Shopping for the Right Mortgage

Following this advice can help you find the loan that meets your needs

interest in the first years of the loan. Allows borrowers to qualify for a higher loan amount than with a 30-year or 15-year fixed-rate mortgage.
Disadvantages: Monthly payments can increase significantly if rates rise, although most adjustable-rate mortgages have annual and lifetime interest rate caps.
Who should consider this type of mortgage: Good for those who know their income will increase over the coming years or those who are moving in a few years and aren’t concerned with a rate hike
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40-Year Fixed Rate
Benefits: Allows buyers to reduce their monthly payment and qualify for larger loans than with a 30-year or 15-year fixed-rate mortgage. Principal and interest payment remains the same over the life of the loan. Lender assumes risk of rising interest rates.
Disadvantages: The balance of the loan is paid off very slowly, and borrowers pay much more interest than with a 30-year or 15-year fixed-rate mortgage.
Who should consider this type of mortgage: Can help buyers in higher priced regions qualify for a larger mortgage, but the amount by which the monthly payment is reduced is often not very significant, compared to a 30-year fixed-rate loan.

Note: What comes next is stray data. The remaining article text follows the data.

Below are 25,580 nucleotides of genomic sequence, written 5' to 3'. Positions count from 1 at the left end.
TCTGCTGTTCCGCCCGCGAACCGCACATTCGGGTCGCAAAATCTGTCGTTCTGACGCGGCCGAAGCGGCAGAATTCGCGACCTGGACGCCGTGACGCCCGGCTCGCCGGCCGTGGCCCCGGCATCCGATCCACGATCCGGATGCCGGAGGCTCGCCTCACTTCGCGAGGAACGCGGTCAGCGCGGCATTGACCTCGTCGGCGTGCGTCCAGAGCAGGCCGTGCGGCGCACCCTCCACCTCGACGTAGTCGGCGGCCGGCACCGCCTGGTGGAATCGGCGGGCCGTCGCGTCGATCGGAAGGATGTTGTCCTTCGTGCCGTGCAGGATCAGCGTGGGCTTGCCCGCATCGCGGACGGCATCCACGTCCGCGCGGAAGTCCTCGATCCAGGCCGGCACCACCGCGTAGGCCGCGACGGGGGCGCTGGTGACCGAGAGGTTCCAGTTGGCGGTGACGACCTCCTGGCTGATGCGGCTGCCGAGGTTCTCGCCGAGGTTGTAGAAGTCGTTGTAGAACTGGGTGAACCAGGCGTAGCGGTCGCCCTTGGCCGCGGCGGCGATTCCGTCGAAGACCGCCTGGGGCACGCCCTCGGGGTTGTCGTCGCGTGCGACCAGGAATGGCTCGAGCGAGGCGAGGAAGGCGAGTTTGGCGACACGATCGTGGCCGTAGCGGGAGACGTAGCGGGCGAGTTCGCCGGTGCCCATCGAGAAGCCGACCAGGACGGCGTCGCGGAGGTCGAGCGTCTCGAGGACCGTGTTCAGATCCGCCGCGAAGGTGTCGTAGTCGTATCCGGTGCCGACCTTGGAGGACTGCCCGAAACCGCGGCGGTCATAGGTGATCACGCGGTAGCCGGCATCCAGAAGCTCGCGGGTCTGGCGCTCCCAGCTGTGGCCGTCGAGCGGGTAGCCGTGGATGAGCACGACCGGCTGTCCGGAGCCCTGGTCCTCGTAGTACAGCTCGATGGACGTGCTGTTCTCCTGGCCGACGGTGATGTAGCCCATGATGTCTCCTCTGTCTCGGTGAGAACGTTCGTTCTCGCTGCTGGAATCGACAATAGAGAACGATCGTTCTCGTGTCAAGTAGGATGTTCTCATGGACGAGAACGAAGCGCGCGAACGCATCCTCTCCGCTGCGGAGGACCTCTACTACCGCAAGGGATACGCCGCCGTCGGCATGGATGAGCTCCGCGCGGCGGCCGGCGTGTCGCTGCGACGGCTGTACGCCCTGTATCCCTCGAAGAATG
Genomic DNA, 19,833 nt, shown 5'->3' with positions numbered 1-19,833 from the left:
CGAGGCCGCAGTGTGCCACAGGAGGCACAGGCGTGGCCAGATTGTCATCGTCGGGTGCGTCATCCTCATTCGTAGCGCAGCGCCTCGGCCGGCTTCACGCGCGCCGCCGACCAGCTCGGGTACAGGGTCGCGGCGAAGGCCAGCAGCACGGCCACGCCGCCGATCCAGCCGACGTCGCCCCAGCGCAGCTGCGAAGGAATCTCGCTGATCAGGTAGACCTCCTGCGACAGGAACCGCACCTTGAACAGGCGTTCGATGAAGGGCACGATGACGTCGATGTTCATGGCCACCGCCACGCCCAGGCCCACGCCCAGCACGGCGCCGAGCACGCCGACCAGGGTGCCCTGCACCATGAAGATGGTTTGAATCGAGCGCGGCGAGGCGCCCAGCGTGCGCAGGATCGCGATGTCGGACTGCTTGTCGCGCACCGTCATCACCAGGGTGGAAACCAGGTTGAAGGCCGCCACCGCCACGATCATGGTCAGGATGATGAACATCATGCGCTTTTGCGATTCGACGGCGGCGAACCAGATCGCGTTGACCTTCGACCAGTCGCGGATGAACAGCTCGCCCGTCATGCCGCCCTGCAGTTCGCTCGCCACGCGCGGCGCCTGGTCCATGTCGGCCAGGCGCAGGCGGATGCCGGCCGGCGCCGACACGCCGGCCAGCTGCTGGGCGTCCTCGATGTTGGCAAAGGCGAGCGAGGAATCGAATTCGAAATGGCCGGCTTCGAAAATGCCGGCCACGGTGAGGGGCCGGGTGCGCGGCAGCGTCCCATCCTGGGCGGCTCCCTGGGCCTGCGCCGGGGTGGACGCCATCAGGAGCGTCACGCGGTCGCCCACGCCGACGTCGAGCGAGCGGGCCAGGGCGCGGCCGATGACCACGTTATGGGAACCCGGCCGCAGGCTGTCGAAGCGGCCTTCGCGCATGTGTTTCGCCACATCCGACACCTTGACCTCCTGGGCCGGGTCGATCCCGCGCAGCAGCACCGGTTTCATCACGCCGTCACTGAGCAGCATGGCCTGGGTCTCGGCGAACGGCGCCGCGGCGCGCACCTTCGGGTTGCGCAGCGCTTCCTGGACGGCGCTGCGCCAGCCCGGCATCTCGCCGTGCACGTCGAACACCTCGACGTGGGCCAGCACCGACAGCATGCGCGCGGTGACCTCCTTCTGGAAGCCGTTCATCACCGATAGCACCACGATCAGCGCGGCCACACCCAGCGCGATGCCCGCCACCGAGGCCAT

Interest Only
Benefits: Lower initial payments. Allows borrowers to qualify for a higher loan amount than many other types of mortgages.
Disadvantages: Initial payments do not reduce principal. After the interest-only period, payments can rise significantly when principal payments kick in and the interest rate is adjusted.
Who should consider this type of mortgage: May be used by buyers who do not plan to stay in the home longer than the initial interest period and who have a tolerance for risk. If the home decreases in value, the owner is more likely to end up owing more than the home is worth.

Negative Amortization
Benefits: Allows for much lower monthly payments than many other types of mortgages and can help buyers qualify for higher loan amounts.
Disadvantages: The monthly payment is less than the amount of interest owed on the loan. The unpaid interest is added to the loan’s principal amount, increasing the total amount owed. The home must appreciate considerably to realize a gain or to break even at sale.
Who should consider this type of mortgage: Helpful for buyers who have considerable financial assets and would prefer to invest their money in other vehicles and can tolerate risk.

Option Payment Adjustable Rate
Benefits: Gives buyers flexibility in payments from month to month. Buyers may make a minimum payment, an interest-only payment, or a payment calculated to pay off the loan over either 30 or 15 years.
Disadvantages: If buyers make minimum payments, there will be negative amortization, which means the total amount of the loan will increase.
Who should consider this type of mortgage: Useful for buyers who are disciplined with their finances and for those with incomes that fluctuate from month to month (salespeople on commission, for example).

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